And the blocking continued. Dominatrix Megara Furie was also blocked for responding to Flint, as were sex worker activist Charlotte Rose, and National Ugly Mugs, a sex worker safety campaign. As ever, the message of abolitionists is: “We’re trying to save you, whether you want to be saved or not. Now shut up!”

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How Can You Respond to Caroline Flint?

Sex workers and their supporters can make their voices heard as outlined below. Please note:

  1. Don’t be abusive – be polite. Don’t send multiple tweets. Take the moral high ground.
  2. Please wait until tomorrow (Tuesday) morning – then send one of the tweets below.

Here’s how to tweet:

If you’re a sex worker

Please copy and send the following tweet (feel free to adapt it but include the link and hashtag to maximise impact). Send your sex worker friends this link and ask them to join. We can get this issue trending and make news!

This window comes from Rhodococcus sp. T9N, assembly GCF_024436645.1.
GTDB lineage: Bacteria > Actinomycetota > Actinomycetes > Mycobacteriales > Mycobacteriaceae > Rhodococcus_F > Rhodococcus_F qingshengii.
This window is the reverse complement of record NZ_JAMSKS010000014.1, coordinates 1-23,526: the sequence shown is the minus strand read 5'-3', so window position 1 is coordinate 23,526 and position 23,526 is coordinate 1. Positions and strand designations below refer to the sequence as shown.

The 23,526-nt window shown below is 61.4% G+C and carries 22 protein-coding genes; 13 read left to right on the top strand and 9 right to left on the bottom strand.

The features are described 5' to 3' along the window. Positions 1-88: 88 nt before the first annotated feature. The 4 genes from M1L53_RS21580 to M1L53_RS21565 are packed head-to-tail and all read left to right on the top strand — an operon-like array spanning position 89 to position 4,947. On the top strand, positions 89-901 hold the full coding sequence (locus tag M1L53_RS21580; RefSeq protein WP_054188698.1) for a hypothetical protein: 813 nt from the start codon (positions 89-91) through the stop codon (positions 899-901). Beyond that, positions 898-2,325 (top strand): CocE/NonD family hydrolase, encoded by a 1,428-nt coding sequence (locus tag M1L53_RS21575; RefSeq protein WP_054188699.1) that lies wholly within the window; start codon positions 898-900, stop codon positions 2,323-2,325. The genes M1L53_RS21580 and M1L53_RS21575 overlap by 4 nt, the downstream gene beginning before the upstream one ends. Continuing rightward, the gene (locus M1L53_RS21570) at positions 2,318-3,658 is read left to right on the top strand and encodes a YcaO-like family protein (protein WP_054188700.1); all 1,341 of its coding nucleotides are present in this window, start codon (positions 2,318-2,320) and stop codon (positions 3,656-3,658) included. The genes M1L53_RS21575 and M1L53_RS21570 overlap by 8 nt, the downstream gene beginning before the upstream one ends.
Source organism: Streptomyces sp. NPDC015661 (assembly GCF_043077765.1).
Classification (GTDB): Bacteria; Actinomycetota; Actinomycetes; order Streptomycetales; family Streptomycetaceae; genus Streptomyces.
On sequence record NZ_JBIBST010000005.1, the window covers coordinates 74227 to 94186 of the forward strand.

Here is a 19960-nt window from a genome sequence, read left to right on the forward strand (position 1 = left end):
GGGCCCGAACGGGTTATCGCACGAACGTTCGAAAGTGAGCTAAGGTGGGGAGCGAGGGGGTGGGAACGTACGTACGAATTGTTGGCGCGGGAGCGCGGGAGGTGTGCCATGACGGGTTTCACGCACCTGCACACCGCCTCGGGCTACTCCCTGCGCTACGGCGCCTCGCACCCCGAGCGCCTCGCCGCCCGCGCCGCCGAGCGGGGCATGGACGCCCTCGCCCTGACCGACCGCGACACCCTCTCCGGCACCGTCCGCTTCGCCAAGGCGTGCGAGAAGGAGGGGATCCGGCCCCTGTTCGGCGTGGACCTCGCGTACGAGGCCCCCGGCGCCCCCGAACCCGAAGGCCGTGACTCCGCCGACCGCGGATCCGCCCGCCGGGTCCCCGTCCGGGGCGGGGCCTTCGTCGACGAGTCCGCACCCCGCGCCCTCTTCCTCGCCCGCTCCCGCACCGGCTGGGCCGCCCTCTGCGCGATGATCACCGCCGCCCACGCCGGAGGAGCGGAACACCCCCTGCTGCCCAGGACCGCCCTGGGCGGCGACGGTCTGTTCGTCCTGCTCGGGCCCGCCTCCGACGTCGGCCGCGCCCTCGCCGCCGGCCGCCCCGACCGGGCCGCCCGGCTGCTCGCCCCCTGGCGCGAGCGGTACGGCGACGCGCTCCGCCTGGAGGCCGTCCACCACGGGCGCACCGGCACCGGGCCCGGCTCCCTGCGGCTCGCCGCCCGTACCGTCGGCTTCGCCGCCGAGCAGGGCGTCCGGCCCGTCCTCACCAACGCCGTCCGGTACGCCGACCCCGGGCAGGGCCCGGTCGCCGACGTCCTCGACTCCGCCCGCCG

Dear @CarolineFlintMP – I choose to be a sex worker. Sex workers demand decriminalisation! http://ow.ly/Z9TkH #decrimsexwork

If you’re not a sex worker

Copy and send the following tweet. Again, free free to adapt. Alert your sex worker friends and supporters and ask them to join.

Dear @CarolineFlintMP – sex workers want to work safely. Criminalising clients does NOT achieve that! http://ow.ly/Z9TkH #decrimsexwork

After tweeting Flint, feel free to continue using the hashtag.

You can also adapt these and post on Facebook (note that Flint has her own Facebook page).

Quotes

Jerry Barnett from Sex & Censorship: “Flint’s comments are a reminder of the strength of anti-sex work feeling that remains in the Labour Party and elsewhere. Claims of widespread abuse and coercion are never backed by hard evidence, yet they continue in circulation. Flint is typical of activists who show contempt for the very sex workers they claim to be helping.”